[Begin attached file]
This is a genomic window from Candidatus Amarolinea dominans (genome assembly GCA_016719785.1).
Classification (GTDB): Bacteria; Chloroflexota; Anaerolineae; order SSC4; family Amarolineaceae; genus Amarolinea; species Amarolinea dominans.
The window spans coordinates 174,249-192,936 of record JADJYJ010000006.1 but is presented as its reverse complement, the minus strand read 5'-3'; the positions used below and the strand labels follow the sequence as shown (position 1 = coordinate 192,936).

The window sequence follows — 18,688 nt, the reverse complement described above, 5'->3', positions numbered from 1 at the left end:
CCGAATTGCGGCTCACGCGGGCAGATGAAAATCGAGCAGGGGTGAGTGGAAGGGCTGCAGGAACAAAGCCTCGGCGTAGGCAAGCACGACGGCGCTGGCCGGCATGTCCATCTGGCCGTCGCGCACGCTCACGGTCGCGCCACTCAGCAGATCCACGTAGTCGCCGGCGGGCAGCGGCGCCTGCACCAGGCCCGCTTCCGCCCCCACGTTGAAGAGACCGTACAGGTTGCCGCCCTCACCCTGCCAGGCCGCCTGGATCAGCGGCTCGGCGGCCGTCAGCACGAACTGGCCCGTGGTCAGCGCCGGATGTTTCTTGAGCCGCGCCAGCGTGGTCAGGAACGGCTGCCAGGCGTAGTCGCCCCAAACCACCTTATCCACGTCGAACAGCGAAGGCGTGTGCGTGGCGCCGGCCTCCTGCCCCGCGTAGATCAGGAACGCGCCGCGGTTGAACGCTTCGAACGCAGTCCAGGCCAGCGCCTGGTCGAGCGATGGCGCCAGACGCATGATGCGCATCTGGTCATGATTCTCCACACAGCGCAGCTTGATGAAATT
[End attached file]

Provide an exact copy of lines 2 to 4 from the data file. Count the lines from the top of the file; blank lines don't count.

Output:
Classification (GTDB): Bacteria; Chloroflexota; Anaerolineae; order SSC4; family Amarolineaceae; genus Amarolinea; species Amarolinea dominans.
The window spans coordinates 174,249-192,936 of record JADJYJ010000006.1 but is presented as its reverse complement, the minus strand read 5'-3'; the positions used below and the strand labels follow the sequence as shown (position 1 = coordinate 192,936).

The window sequence follows — 18,688 nt, the reverse complement described above, 5'->3', positions numbered from 1 at the left end: